Smarter pens, augmented drawing, and more natural user interfaces at TechFest 2011
As always, Microsoft Research has some exciting work in development. Their belle of the ball for TechFest 2011 will be natural user interfaces, and they’ve taken the wraps off several projects at their blog, including 3-D rendering of medical images and objects, computer-assisted freehand drawing, and pens that can recognize different grips.
On the 3-D imaging side, there are two projects. InnerEye is a system to read medical images and interpret them in three dimensions. Coupled with a motion-sensitive input device, like XBox Kinect, it allows a physician to turn and view an organ at different angles with natural hand motions without having to twist a patient’s insides out. A separate project, MirageBlocks, deals with turning real-life objects into virtual ones using 3-D projector technology. Coupled with InnerEye, it may be possible to do such things as setting broken bones virtually before attempting the real thing, reducing the risk of improper positioning.
On the 2-D side, a project called ShadowDraw puts a different spin on computer-aided design (CAD). Instead of telling the computer what you want drawn, you simply begin drawing freehand and let the computer figure out what you’re trying to draw. It then assists by generating “shadows” in the background to help guide you. Since its recognition of a drawing is limited by the accuracy of the initial drawing, its ability to augment is based on an artist’s skill. The more skilled the artist, the better ShadowDraw works.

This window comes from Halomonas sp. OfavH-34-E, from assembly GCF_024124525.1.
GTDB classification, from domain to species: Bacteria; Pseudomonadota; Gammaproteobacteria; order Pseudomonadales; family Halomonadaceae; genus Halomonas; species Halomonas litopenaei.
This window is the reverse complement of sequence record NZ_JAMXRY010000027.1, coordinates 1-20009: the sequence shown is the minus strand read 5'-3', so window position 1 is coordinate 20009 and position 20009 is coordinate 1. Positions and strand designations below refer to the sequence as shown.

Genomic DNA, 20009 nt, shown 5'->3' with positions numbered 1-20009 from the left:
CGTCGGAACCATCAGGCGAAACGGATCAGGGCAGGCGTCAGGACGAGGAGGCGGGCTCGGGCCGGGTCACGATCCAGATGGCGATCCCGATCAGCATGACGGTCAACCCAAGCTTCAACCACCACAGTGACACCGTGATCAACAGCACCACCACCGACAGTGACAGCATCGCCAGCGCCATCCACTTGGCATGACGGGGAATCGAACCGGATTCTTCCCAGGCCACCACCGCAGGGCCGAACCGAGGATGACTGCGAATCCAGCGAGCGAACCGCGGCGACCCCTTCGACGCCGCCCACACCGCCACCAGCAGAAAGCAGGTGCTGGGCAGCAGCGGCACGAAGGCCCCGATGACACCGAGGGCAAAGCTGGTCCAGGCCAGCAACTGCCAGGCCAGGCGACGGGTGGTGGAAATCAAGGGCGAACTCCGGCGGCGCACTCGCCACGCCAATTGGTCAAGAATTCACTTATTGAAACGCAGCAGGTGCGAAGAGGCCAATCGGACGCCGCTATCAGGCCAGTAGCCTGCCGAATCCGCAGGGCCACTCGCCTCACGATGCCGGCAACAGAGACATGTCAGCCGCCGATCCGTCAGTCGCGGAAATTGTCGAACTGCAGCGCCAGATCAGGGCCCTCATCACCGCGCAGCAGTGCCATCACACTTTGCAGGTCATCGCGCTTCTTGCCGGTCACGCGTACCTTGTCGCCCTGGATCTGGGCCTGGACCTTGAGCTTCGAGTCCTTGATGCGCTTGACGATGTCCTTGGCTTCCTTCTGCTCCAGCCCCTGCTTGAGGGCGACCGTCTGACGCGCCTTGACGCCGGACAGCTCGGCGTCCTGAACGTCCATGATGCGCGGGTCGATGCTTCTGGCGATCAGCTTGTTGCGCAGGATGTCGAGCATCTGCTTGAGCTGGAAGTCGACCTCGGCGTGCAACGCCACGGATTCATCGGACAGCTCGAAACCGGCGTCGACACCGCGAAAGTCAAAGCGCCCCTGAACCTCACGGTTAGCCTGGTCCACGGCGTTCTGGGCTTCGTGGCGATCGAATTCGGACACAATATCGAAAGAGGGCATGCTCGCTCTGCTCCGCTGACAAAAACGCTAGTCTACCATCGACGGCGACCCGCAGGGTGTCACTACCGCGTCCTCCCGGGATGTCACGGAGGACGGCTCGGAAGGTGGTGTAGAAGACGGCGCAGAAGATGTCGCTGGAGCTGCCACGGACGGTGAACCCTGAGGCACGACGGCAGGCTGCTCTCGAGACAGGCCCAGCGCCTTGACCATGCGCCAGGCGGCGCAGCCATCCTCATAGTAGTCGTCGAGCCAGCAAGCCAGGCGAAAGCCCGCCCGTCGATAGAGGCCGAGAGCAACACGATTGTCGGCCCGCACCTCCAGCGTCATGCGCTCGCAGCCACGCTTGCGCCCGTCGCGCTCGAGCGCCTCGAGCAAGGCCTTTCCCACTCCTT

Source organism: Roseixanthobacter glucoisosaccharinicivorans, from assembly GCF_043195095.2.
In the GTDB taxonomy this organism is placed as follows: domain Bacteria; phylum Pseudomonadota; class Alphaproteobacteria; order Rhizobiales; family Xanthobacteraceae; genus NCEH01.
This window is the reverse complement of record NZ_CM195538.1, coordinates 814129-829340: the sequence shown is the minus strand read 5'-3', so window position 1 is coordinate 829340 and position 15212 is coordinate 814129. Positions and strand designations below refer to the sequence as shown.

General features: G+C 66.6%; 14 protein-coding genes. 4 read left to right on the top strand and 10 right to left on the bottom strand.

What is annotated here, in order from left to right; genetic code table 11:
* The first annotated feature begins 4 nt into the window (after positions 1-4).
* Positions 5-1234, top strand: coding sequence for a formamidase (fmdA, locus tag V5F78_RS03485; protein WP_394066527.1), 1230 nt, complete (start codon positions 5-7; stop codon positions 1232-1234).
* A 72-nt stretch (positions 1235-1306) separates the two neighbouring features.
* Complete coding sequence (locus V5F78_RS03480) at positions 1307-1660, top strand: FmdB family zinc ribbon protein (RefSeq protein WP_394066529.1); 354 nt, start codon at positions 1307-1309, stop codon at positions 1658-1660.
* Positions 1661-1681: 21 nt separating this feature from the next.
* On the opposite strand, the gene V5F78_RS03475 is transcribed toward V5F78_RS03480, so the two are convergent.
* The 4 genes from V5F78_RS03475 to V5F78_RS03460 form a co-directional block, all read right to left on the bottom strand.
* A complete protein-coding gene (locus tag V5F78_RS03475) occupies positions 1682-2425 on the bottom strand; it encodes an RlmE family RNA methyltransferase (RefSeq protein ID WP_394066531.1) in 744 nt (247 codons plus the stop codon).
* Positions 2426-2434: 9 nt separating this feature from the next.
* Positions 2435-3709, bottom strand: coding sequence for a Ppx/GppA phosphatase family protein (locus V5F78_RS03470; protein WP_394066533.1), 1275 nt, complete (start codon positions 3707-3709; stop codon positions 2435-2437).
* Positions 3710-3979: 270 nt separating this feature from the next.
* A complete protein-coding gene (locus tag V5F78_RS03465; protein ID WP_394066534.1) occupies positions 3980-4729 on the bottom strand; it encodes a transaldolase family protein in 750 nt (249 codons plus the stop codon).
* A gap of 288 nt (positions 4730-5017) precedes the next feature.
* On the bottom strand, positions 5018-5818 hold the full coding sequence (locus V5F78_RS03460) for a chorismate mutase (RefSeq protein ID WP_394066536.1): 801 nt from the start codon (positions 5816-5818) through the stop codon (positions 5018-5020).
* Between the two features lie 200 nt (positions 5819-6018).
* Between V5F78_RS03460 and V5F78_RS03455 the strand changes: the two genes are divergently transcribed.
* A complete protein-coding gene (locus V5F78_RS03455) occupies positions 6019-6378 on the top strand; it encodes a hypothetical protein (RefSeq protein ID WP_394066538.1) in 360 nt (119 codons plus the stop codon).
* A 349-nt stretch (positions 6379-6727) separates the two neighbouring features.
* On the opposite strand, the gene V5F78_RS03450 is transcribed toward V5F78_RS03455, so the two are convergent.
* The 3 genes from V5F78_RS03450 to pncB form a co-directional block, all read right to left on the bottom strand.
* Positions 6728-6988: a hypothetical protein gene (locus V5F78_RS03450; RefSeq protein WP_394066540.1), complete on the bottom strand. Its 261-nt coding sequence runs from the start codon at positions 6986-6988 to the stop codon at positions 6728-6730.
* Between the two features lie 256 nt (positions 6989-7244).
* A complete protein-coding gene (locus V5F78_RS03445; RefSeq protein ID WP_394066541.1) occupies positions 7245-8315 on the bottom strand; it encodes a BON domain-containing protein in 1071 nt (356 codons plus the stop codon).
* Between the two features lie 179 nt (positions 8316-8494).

Finally, there’s an unnamed project designing a smarter stylus with sensors in the shaft that can recognize different grips. These grips can then cause the stylus to be recognized as different types of writing utensils, such pens, pencils, brushes, crayons, etc. It could even be applied to other input devices similar to Nintendo’s Wiimote to allow it to be recognized as different pieces of equipment, such as music instruments. For example, holding it as a flute could make it recognized as a flute.
This last project, of course, should be the most interesting to us. It certainly is to me. As I’ve advocated in the past, I use a variety of grips with my Tablet PC pen. I often switch up grips when writing and drawing, and use different grips for tapping, swiping, and other navigation tasks. I could adopt a pen like this right now. Just hope I don’t have to wait for pen input to come to XBox (or iPad) before seeing this hit the market. Oh, and if we could get those flashlight pens and 3-D rendering from Iron Man, that would be pretty cool too.